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Dracula: Myth & History

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Bram Stoker's

The Irish writer Bram Stoker could easily have seen in the Royal Library in London a few of those Saxon prints from the fifteenth century, which were found in the collections of the British Museum, where Vlad Ţepeş is described as a monster, a human blood drinking vampire and someone who takes great pleasure in cruelty.

He probably had access to Johann Christian Engel’s historical writings about Moldavia and Walachia describing Vlad Ţepeş as a bloody tyrant, which probably gave him the idea to turn the Prince of Walachia into a model for his fictional character "Dracula". Some historians have claimed that Stoker had a friendly relationship with a Hungarian professor from the University of Budapest, Vambery Arminius (Hermann Vamberger), who may have provided Stoker with information about Vlad Ţepeş. Moreover, the fact that Dr. Abraham Van Helsing mentions his friend Arminius in the 1897 novel as the source of his knowledge of Vlad III named Dracula, seems to support this hypothesis.

Bram Stoker used folkloric sources, historic references and personal experiences to achieve a complex character. On the other hand, it is worth mentioning that Vlad's main political detractors - mostly Saxons - made use of the word meaning “devil” in order to overshadow the ruler's reputation. The association between the two meanings of the word dragon and the devil might explain a stronger connection between Vlad Țepeș and vampirism.
Allegedly, Bram Stoker associated this European legend with a South American animal: the common vampire bat (Desmodus rotundus).

Dracula & Vlad Tepes: Myth & Reality

Over the years, many myths and legends have arisen around Dracula's name and much ink has been spillled on this matter, depicting some of the most thrilling stories. No one can actually tell which parts of the legends are true and which are make-believe. This is something you will have to discover for yourself, entering a world of mystique and emotion.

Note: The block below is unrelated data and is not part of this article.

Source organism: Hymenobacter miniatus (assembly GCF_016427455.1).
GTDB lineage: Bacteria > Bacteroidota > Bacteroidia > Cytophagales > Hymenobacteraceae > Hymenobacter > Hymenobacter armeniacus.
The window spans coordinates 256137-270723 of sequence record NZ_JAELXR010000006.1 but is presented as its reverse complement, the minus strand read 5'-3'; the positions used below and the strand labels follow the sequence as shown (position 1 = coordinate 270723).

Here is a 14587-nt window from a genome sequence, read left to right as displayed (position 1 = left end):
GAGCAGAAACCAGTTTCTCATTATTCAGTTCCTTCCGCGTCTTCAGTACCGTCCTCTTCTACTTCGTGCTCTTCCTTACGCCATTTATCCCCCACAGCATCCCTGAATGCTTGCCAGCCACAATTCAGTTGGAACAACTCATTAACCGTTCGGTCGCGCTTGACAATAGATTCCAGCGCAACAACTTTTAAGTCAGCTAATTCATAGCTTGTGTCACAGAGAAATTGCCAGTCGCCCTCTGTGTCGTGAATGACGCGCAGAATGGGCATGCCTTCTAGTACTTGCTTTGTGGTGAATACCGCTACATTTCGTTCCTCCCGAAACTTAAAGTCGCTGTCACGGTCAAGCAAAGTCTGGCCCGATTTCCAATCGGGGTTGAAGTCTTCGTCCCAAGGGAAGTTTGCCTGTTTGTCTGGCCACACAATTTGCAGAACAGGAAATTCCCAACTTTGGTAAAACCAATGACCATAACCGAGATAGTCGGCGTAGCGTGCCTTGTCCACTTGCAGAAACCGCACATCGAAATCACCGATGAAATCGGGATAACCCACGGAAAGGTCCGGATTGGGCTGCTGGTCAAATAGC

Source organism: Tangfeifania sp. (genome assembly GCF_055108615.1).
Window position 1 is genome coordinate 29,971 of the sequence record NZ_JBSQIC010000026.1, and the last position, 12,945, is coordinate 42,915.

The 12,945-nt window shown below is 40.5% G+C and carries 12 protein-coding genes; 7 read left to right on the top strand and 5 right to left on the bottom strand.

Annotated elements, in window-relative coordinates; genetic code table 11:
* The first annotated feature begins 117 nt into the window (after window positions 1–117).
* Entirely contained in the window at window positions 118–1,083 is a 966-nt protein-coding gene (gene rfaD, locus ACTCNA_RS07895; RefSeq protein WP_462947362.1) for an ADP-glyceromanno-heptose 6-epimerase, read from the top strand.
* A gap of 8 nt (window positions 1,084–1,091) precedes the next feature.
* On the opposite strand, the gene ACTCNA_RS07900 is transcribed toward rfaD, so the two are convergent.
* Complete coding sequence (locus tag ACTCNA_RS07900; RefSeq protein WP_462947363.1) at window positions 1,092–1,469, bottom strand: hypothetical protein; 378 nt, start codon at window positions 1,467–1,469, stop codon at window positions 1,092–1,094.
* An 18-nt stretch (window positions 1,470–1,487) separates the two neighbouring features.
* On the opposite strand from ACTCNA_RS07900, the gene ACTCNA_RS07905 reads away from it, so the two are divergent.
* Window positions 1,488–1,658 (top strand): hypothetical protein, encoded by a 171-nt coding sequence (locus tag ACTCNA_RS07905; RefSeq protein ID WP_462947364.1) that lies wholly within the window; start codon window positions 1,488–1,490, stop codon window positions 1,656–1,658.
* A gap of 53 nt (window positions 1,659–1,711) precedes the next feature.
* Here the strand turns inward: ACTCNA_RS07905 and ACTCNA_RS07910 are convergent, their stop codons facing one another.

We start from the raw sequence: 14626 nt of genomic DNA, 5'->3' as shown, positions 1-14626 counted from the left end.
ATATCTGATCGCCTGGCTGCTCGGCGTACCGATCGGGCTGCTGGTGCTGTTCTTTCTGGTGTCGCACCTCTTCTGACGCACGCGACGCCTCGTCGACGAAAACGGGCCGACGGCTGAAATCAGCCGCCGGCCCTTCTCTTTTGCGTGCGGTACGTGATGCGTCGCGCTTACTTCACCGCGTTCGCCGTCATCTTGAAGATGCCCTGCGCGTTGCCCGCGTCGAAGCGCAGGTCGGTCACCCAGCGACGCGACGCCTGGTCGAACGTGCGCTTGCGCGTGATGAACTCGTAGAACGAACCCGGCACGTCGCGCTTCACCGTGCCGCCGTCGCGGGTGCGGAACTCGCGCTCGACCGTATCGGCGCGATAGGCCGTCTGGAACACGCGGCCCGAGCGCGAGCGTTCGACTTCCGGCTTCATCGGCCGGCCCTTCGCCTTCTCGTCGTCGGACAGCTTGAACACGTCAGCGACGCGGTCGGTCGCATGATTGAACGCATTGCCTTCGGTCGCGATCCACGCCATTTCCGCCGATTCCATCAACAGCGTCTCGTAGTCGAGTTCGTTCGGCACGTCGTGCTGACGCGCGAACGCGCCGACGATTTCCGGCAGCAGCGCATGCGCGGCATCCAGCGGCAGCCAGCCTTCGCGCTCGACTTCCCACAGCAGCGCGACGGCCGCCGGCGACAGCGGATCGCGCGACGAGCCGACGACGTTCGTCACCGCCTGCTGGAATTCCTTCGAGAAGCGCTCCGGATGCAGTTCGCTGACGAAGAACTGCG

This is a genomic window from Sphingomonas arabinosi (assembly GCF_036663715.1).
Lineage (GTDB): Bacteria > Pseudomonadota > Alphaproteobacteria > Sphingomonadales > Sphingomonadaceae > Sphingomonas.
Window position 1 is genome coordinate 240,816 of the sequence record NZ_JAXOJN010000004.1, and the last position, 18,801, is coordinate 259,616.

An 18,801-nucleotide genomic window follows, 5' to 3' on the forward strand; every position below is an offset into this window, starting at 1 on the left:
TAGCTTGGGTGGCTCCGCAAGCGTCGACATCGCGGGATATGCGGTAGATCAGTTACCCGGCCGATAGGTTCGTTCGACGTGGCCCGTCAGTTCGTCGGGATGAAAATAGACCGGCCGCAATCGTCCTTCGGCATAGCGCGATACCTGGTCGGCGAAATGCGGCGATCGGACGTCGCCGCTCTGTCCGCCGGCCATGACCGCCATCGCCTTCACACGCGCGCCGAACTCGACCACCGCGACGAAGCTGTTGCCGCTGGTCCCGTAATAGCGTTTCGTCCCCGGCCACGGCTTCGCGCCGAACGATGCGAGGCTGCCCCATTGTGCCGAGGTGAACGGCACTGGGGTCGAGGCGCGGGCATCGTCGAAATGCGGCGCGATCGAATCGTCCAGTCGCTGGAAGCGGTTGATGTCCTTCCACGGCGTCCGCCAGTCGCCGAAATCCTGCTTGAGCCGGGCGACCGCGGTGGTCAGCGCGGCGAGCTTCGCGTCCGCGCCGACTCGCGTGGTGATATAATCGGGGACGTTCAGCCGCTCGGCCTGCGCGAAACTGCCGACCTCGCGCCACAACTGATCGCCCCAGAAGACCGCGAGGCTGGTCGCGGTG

It is assumed that Vlad Țepeș, son of Vlad Dracul was born in 1431, probably at the Royal Court in Târgoviște as most of the Walachian princes, or in Sighișoara while his father was in Transylvania between 1431 and 1436. His official name is "Valdislaus I Basarab-Luxembourg" baptized in the holy font of the "Santa Maria" church.
But he used to sign as his father, "Dracula", as evidenced by the first document in Bucharest, dated September 20, 1459.
The term is derived from the Romanian Drăculea - son of Dracul, his father’s surname, received after being introduced by the Hungarian King Sigismund in the Order of the Dragon.

The name identifies him with the bloodthirsty tyrant whose favorite method of execution was the impalement. Vlad Țepeș adopted this method highly prevalent in the Western Middle Ages, from his good Moldavian cousin Stefan the Great, the latter being the first to use this terrible execution in the Romanian countries.

The first edition of the novel "Dracula"
If in 1897 Bram Stoker hadn’t written his novel “Dracula”, Vlad Țepeș certainly would have not been heard of outside the Romanian borders. Although entirely fictional, the novel is inspired by Vlad’s mythical association to a vampire count.

The first film adaptation of Stoker's novel was made in Germany in 1922, called "Nosferatu, eine Symphonie des Grauens" (Nosferatu, A Symphony of Horror).

The most accurate and best known adaptation is Francis Ford Coppola’s movie "Dracula" from 1992, featuring Gary Oldman, Winona Ryder, Anthony Hopkins, Keanu Reeves.